With a MEn value of 8.85 MJ/kg DM, sugarcan press mud was considered to be a potential low-energy feed ingredient in poultry diets in Sri Lanka (Rajaguru et al., 1985). In the Philippines, dried filter press mud (6.6 % crude protein) was fed at 10 % in poultry rations (Abrigo et al., 1986).


Press mud has a chemical composition similar to that of cattle dung, which is very common fish pond fertilizer in India. When fertilizing ponds of common carps (Cyprinus carpio), 10 t/ha of press mud was found to be optimal for fish growth and survival. A significant effect of press mud on carcass protein was observed. Organoleptic quality of both raw flesh and cooked meat of carp was not affected by the addition of press mud (Keshavanath et al., 2005).

In China, a carp and dace feed ingredient has been produced from fodder yeast grown on a substrate of hydrolysed bagacillo (waste from paper manufacture from sugarcane bagasse) and filter press mud (replacing up to 2/3 of wheat bran). This ingredient could replace up to 60 % of the control feed and increased growth performances (Yu, 1990).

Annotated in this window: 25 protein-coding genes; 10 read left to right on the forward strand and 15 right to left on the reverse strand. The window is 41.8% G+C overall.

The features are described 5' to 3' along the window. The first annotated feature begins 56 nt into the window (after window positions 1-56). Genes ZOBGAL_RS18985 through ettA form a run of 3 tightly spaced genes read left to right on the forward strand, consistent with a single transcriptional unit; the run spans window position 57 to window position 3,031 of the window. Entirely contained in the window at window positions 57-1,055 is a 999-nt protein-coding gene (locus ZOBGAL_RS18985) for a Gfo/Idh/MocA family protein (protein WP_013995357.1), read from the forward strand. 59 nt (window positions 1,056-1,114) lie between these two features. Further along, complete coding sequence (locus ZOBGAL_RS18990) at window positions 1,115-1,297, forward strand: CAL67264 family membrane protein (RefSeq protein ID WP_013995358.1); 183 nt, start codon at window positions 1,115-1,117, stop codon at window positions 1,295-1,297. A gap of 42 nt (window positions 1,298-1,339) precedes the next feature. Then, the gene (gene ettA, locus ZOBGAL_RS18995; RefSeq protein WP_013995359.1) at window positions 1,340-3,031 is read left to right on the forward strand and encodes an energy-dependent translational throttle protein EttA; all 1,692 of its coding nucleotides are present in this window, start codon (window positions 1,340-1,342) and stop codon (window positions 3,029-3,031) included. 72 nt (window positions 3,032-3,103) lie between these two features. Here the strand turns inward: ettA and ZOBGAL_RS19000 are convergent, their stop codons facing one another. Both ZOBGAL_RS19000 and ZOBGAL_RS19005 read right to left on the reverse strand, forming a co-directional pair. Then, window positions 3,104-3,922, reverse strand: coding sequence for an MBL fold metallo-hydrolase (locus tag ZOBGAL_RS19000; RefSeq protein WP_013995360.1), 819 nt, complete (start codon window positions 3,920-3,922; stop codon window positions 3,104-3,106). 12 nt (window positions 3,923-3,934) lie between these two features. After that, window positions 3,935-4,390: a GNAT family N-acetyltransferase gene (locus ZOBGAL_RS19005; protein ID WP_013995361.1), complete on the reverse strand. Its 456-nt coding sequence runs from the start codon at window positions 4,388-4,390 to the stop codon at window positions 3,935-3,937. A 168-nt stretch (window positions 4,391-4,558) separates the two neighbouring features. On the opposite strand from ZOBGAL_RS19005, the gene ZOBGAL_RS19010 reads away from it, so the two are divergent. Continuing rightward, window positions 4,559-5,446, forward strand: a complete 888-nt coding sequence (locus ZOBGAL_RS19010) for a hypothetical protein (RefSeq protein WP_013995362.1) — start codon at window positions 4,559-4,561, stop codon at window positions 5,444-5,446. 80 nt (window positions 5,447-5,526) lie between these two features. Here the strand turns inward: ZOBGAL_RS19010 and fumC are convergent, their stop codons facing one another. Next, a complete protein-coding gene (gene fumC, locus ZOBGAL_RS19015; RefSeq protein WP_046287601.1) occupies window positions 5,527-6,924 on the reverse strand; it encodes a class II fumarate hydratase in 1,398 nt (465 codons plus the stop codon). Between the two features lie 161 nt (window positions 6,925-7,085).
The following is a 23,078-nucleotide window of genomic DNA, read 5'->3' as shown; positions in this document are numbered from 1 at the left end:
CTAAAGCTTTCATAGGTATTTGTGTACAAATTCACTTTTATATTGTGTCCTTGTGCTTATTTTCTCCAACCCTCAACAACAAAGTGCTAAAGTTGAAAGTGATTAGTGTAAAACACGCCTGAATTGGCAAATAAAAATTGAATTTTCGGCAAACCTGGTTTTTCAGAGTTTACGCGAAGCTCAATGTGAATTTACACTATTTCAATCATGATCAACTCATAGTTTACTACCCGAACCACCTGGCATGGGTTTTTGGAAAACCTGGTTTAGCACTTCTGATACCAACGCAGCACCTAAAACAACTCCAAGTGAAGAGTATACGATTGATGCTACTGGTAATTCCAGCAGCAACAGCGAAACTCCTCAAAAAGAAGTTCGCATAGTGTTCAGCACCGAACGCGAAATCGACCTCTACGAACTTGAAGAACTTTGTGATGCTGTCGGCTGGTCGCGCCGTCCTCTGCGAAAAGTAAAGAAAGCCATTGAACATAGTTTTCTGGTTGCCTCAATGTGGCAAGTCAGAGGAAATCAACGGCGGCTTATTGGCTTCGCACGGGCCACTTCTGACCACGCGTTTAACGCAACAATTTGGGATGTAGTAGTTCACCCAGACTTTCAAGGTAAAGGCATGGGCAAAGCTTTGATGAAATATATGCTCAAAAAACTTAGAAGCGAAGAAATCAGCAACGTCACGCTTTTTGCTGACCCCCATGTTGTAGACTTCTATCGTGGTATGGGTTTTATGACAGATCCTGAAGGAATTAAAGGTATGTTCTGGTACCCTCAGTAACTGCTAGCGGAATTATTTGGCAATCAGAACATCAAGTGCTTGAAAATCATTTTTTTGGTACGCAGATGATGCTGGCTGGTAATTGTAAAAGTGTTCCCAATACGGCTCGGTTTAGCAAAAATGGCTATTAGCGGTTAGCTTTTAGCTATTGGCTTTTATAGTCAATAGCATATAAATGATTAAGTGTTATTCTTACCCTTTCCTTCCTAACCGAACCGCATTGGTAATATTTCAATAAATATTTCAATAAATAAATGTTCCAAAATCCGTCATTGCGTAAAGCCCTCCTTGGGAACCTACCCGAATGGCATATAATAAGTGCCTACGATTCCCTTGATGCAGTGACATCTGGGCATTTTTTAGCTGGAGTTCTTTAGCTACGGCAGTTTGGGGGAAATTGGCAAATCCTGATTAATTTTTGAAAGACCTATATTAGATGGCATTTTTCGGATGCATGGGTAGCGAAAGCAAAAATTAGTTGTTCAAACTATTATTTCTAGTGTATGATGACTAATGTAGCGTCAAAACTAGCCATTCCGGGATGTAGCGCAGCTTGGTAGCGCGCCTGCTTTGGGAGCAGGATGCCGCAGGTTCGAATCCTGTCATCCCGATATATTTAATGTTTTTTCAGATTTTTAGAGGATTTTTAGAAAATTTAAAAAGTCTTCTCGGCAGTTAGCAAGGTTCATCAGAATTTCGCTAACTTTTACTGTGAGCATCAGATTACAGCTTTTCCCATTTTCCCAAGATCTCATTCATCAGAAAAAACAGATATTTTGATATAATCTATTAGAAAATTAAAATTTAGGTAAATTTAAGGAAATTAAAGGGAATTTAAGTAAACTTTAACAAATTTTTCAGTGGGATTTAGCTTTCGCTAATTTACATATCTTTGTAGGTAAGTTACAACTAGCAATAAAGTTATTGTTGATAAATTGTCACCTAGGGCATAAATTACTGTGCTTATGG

Tran G., 2012. Sugarcane press mud. A programme by INRA, CIRAD, AFZ and FAO. Last updated on September 14, 2012, 8:19


Tables of chemical composition and nutritional value

Main analysis Unit Avg SD Min Max Nb
Dry matter % as fed 26.0 1
Crude protein % DM 10.4 1
Crude fibre % DM 12.1 1
Ether extract % DM 10.9 1
Ash % DM 23.9 1
Gross energy MJ/kg DM 16.4 *
Pig nutritive values Unit Avg SD Min Max Nb
Energy digestibility, growing pig % 71.1 *
DE growing pig MJ/kg DM 11.6 *

The asterisk * indicates that the average value was obtained by an equation.


Göhl, 1970

Last updated on 24/10/2012 00:45:10

Main analysis Unit Avg SD Min Max Nb
Crude protein % DM 15.1 1
Crude fibre % DM 21.4 1
Ether extract % DM 7.5 1
Ash % DM 14.2 1
Gross energy MJ/kg DM 18.1 *
Minerals Unit Avg SD Min Max Nb
Calcium g/kg DM 26.3 1
Phosphorus g/kg DM 11.1 1
Pig nutritive values Unit Avg SD Min Max Nb
Energy digestibility, growing pig % 56.5 *
DE growing pig MJ/kg DM 10.2 *

The asterisk * indicates that the average value was obtained by an equation.


Schulthess, 1967

Last updated on 24/10/2012 00:45:35



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Budeppa, H. B. ; Reddy, B. S. C. ; Suresh, B. N., 2009. Screening sugarcane press mud as a source of minerals. Indian Vet. J., 86 (3): 323 web icon